But Ann was not convinced. More letters, more meetings. Another 11 months went by.

In late 2014, Chief Coroner Lorraine Walker decided Paul's case did raise "matters of public interest". Coroner Margaret Hunter, a former nurse, took on the case. But the ACT's chronically under-resourced Coroner's Court meant another year passed before hearings would be held, in December 2015.

Ann was preparing for the inquest when she met her lawyer to go through the folders and folders of documents finally released to them. In one, a hospital incident report showed Paul was actually escorted from the hospital that day, having been found rifling through medical supplies.

Ann felt deceived. It may have been an innocent oversight. ACT Health was approached on several occasions but declined to answer The Canberra Times' questions about the document, instead sending a lengthy statement. But it was significant in the minds of his family.

"He was just taken off the premises," Paul's uncle Philip Hillsdon says. "You don't expect hospital staff to say, well, we're over you now, go away. I know you've got no phone, no money, nowhere to live, ID, but you know. On your bike."

To Ann's family, it was yet another sign of Paul being dismissed - like his mental health seemed to be when he was admitted for overdoses. Ann placed a lot of hope in the coronial process, but was disappointed.

While any inquest is difficult for all involved, Ann's lawyer in the inquest, James Sabharwal said part of the struggle was because the health system closed ranks. Inquests are not supposed to be adversarial. But the legal resources governments bring to bear often far outweigh what a grieving family can afford.

"You're going against the system, whereby everything was geared to protect the system," Mr Sabharwal said.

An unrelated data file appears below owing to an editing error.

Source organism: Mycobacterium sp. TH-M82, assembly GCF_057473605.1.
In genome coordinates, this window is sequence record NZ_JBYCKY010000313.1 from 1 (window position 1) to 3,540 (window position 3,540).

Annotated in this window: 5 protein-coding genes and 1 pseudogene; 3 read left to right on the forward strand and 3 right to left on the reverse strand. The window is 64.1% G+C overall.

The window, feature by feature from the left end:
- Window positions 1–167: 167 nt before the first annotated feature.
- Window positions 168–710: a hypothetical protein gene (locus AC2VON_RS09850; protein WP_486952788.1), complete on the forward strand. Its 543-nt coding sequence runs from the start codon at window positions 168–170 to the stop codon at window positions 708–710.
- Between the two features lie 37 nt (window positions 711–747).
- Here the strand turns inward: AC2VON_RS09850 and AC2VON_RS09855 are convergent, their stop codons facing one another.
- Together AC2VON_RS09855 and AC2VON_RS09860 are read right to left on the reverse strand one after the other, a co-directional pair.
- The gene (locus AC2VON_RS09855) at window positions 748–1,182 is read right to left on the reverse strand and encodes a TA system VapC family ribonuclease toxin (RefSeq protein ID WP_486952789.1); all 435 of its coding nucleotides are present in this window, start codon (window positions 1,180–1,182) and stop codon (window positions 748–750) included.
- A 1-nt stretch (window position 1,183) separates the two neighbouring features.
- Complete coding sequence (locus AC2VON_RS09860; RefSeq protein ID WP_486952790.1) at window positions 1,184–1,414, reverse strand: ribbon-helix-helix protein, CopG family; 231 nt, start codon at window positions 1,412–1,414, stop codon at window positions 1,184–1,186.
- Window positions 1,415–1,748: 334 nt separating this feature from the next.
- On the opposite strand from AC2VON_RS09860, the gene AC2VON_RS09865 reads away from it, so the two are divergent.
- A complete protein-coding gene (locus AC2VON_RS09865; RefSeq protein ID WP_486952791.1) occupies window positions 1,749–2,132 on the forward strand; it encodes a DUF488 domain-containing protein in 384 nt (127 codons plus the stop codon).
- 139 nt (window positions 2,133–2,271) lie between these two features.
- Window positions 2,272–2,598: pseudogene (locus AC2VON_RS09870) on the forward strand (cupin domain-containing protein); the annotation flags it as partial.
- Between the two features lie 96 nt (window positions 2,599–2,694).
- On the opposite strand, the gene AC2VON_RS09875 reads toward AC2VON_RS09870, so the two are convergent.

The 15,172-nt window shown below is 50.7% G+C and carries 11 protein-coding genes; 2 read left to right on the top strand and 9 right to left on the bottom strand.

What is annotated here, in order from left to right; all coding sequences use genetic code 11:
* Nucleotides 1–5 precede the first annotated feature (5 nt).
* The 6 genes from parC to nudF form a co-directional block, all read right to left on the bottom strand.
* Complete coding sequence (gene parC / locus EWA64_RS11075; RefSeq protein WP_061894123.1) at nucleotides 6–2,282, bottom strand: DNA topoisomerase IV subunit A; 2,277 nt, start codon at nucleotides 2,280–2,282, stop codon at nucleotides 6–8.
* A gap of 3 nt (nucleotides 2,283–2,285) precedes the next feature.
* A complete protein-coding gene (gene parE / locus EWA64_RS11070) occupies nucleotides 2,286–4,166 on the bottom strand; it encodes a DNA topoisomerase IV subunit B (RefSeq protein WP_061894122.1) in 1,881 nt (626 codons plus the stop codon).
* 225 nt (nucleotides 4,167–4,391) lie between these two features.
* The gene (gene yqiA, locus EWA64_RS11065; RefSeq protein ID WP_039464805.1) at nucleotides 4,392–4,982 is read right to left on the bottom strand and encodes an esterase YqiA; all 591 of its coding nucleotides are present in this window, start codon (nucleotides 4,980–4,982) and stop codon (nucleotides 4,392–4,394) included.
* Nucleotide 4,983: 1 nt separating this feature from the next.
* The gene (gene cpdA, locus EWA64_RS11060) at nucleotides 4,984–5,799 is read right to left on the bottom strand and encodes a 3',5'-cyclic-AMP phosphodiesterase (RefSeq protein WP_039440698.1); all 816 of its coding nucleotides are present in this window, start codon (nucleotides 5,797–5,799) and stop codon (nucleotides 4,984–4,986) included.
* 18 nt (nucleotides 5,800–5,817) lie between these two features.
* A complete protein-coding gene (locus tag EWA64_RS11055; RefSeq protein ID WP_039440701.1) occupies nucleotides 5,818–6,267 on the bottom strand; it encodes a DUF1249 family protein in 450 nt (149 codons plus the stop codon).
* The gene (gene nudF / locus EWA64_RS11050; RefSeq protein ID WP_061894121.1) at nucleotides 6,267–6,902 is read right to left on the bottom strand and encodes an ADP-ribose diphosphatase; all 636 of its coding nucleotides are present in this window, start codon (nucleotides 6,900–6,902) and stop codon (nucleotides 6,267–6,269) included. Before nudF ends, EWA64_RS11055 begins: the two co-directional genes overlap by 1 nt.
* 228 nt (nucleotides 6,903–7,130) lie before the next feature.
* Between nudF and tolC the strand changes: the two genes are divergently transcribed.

January 6, 2010, AM:

Paul is at the Cooleman Court pharmacy in Weston, to get his daily dose of methadone, a powerful opioid his GP had just days earlier put him on a program to receive.

1226 hours:

An ambulance responds to a call from "a friend" of Paul's. He's overdosing. Paramedics administer four shots of 0.4mg of naloxone, reviving him.

1300 hours:

The ambulance arrives at Canberra Hospital. Paul is admitted to ED, stabilised and monitored. He says he has been feeling depressed and "doesn't care if he dies".

1645 hours:

Mental health nurse Bill Bailey starts assessment of Paul. Ann tells him Paul had presented twice to hospital in the last week, that he could not stop overdosing. He had access to huge amounts of prescription medication, she says, and nowhere to go. She urges the nurse to put him in detox or involuntarily detain him, but he does not. Mr Bailey writes that Paul has "no ability to maintain his lifestyle or organise safety, shelter and food", that he will "re-present" soon. The ED notes from earlier are not read. No suicide risk assessment is completed.

1710 hours:

Paul is not formally discharged, but, Ann is told, he leaves the hospital.

Unknown time:

Paul is back at the pharmacy, getting a second dose of methadone, despite already receiving his prescribed dose.

1840 hours:

Ann arrives home to find Paul on the trampoline in the backyard, but tells him he cannot stay and seeks help from police, exasperated, asking officers at the station to take him into custody.

2000 hours:

Police receive a call. It is Ann, trying to get help to find her son.

2020 hours:

Another call comes in. Paul's body has been found.

The full five-part podcast is available here.

If this story raises concerns for you, contact Lifeline on 13 11 14.

Correction: This article previously stated Paul received four shots 400mg of naloxone. It has been corrected to state it was four shots of 0.4mg.